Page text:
What’s happened to date is the height of dishonorable conduct.
Taking members of an affected First Nation for a helicopter ride; having them participate in an audit in their traditional territory; not responding to the Nation’s requests for a copy of the audit that is kept under lock and key for four years; then the Nation learns of the audit’s contents through a third party.
The FNFN is just one of a long line of First Nations that deserve far better.
Author: Ben Parfitt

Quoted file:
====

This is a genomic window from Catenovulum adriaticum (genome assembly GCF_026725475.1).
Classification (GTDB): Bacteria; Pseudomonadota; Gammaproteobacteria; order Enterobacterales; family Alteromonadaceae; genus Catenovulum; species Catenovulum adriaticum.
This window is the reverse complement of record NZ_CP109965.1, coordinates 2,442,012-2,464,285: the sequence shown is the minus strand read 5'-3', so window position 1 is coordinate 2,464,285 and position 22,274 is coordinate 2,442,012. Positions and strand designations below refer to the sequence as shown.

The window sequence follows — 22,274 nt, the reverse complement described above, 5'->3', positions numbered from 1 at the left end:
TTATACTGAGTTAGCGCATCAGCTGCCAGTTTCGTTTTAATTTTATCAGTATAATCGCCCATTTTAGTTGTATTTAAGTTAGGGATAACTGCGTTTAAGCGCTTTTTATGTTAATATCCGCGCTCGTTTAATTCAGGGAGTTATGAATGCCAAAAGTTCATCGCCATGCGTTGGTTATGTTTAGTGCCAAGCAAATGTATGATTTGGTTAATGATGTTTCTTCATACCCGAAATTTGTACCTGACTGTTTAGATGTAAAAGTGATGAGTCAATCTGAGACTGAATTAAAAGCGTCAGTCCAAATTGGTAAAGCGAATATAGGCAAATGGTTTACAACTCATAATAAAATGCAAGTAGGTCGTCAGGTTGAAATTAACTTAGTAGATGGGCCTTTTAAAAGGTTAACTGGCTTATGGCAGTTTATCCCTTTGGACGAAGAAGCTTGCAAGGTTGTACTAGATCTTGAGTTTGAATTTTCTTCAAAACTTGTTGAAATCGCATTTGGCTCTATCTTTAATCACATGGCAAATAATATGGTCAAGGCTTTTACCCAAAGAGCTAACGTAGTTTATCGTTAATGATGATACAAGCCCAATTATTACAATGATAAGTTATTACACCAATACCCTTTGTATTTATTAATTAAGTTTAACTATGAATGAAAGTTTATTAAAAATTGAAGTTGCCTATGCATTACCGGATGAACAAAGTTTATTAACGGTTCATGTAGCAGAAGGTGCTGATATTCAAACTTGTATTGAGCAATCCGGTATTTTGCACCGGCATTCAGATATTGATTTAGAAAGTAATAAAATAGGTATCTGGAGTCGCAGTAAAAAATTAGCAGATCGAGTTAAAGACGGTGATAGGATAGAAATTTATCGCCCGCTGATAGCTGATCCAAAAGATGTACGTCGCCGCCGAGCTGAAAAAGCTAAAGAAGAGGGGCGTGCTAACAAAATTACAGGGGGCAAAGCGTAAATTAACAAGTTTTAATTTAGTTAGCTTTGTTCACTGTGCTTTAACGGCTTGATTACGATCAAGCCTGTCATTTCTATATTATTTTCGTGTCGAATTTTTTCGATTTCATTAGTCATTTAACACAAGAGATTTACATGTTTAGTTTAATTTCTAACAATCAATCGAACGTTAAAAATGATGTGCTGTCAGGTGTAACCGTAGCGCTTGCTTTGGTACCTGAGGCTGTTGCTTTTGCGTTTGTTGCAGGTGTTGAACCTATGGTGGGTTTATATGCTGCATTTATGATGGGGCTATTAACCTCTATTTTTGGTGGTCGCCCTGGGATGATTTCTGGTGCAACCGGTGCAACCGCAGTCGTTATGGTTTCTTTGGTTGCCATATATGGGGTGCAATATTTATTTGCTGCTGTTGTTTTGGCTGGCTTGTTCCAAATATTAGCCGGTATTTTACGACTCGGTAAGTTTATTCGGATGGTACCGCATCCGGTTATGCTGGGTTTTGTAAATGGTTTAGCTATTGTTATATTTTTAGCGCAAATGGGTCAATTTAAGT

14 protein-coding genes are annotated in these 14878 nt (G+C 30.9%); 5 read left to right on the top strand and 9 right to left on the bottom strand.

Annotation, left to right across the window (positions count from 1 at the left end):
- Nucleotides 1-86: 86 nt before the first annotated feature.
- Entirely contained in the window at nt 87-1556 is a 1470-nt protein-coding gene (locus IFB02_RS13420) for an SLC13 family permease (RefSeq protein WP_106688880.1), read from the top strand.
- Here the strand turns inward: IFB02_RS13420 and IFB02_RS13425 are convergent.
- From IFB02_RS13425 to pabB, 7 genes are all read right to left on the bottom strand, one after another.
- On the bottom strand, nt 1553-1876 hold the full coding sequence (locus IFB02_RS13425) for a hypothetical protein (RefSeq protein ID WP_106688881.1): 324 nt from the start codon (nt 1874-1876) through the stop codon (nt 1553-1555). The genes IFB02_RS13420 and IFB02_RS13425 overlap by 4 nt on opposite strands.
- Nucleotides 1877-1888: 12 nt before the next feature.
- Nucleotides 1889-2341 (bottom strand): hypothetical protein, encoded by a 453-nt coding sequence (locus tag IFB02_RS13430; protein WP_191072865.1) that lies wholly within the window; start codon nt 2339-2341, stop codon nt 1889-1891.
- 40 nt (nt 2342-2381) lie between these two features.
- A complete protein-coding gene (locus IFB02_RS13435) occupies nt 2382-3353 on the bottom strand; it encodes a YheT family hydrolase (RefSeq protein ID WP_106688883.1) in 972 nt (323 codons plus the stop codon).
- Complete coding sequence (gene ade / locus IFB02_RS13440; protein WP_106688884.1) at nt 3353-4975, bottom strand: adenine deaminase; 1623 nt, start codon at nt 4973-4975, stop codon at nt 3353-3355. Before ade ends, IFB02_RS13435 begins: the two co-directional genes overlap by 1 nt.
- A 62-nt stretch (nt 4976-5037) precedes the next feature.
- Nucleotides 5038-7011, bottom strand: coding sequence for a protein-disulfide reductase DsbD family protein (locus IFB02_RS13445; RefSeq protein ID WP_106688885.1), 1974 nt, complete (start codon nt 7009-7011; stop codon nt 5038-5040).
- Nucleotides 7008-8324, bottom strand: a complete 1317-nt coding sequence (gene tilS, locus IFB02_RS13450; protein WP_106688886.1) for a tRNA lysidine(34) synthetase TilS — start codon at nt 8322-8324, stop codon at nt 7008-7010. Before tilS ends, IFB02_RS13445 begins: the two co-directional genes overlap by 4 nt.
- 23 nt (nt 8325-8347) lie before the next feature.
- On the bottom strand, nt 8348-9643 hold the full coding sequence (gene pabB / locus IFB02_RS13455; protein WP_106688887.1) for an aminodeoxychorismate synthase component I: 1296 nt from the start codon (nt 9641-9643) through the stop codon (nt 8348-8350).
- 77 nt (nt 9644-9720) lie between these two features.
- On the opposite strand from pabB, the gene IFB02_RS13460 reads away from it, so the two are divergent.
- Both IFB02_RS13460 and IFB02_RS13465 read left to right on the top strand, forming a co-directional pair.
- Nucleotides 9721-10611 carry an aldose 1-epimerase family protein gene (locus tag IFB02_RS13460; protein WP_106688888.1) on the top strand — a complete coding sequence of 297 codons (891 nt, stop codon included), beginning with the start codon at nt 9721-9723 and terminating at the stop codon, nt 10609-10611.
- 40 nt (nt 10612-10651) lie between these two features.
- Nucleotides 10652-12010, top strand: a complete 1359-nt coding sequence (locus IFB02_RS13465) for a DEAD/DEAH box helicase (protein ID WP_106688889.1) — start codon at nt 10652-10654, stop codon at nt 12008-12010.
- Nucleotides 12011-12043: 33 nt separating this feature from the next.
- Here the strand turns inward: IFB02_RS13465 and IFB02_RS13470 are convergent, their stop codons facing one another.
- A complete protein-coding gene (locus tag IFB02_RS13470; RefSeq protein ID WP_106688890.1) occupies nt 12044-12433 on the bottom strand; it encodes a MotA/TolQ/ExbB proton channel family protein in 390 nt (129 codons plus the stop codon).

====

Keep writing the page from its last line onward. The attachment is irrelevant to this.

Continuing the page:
Ben is the resource policy analyst with the Canadian Centre for Policy Alternatives – BC Office. He has received numerous awards for his investigative journalism, is a co-author and author of two books on forestry, and is a long-established researcher and policy analyst specializing in natural resource management and environmental issues. Reports and analysis for the CCPA–BC include Fracking, First Nations and Water: Respecting Indigenous rights and better protecting our shared resources (June 2017); A Dam Big Problem: Regulatory breakdown as fracking companies in BC’s northeast build dozens of unauthorized dams (May 2017); From disenfranchised to revitalized: Ten proposals to set our forests and BC’s rural communities on a new course (March 2016); Counting Every Drop: The case for water use reporting in BC (June 2013); and Fracking Up Our Water, Hydro Power and Climate: BC’s reckless pursuit of shale gas (November 2011).